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How to Build a Deck

Deck construction usually begins with a set of plans or drawings approved by the local building department.  After approval, physical work can begin.  We'll go over the planning process, how to build a deck, common codes, maintenance, and deck materials like composite and treated lumber.  

Planning a Deck

For those planning a deck to install a deck in their future, or at least have one installed.  Planning will help ensure a street free process.  Begin with checking local building codes.  These may be easily found online or you may have to reach out to your local building department and ask for information.  Once you have the necessary information you can make informed decisions about your future deck. 


Things one may want to consider:

  • What size deck do I want or need?

  • How high does it need to be?

  • What material should I use? 

  • Composite or Treated?

  • What about another decking like Cedar or special lumbers?

  • What is going to be on the deck?

  • Is there going to be stairs?

  • Do I want it covered?  Partially?

  • Is it going to be artistic?  Or Traditional and simple?

How to Build a Deck

Starting off with the base or the post of a deck- depending on your area you may have to excavate post holes as deep as 3 or 4 ft and 1 to 2ft wide or more.  Factors like:

  • Freeze and thaw cycles

  • Weight-plus the maximum amount of intended weight, people, objects, etc.

  • Height

Check with local building departments for accepted practices, most have the information available online.  Also, most municipalities require a permit or paperwork of some sort filed and approved before construction can begin.

  1. Layout deck footprint and mark post locations according to local building codes

  2. Excavate post holes- check depth and width for proper size

  3. Set post in holes and backfill with concrete- let cure for 24 hours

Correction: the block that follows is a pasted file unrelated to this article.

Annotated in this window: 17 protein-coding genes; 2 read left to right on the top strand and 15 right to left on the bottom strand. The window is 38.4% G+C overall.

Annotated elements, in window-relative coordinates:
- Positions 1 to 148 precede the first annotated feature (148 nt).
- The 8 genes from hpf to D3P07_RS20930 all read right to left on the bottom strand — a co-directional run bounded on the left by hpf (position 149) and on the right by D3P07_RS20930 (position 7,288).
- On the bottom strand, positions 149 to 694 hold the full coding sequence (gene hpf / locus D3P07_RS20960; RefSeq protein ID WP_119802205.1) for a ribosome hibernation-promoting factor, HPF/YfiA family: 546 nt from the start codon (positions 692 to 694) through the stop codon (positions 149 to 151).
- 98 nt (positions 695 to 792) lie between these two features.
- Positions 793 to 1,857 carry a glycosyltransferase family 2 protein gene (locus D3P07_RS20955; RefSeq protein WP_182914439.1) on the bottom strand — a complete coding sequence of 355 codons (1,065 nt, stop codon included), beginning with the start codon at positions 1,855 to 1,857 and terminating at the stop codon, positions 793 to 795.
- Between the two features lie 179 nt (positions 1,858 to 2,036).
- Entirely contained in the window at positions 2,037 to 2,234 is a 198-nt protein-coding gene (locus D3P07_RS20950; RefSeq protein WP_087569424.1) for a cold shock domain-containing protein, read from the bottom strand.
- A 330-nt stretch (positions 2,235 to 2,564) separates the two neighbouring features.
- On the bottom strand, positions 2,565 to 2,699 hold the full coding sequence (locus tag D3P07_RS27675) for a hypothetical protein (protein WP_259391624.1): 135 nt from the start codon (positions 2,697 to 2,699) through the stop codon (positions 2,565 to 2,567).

4. Make sure post are level on all faces- optional but highly recommended-->attach temporary supporting lumber to ensure post do not move out of alignment

  5. Attach ledger board to house or building if attaching to a structure

  6. The following day you are ready to attach support beams, joist, and ban board-                                                -Support beams first​                                                          -followed by ban boards                                                    -Then joists- make sure both ends of the joist are attached with metal joist hanger brackets

  7. Ready to install decking- starting from the house and working your way out​

  8. Mark joist so you can nail or screw the decking in uniform lines following the joist- chalk line will be helpful here

  9. Railing is usually required on decks over 30 inches tall- install railing after deck boards have been installed

  10. Steps and treads can be completed after the ban boards and joist are installed

  11. Lattice or skirting can be installed around the perimeter of raised decks to help prevent pets and animals from accessing under the deck

Common Codes

Deck codes and requirements should always be met and even surpassed.  Common code is:

  • joist spacing of 16 inches or less

  • joist spacing 12 inches for 45-degree angle diagonal decking

  • post spacing from 5ft to 8ft 

  • Railing required 30 inches or higher

  • Step railing required for 3 steps or more

  • deck post footer 12in to 36in or more depending on location and size- colder climates or larger decks require deeper footers as opposed to warmer or smaller decks

  • footer diameter= 12inches to 18inches plus


Deck maintenance consist of:

  • power washing- yearly would be ideal

  • sealing or staining- 1 to 3 years depending on weathering

  • optional- painting 

Power washing yearly should be an anticipated task of owning a deck, unfortunately not everyone does.  When power washing be careful to not get too close with the nozzle as it can cut into the wood, leaving it rough and most likely worse off than before

After pressure washing, decks need to dry before sealing.  During this waiting period, you can use that time to sand your deck lightly to prepare it for sealing.  Decks can take 48 hours or more to dry after power washing

Sealing can be done with a sprayer or by rolling on depending on the type of sealer chosen.  Check manufactures installation directions for best results

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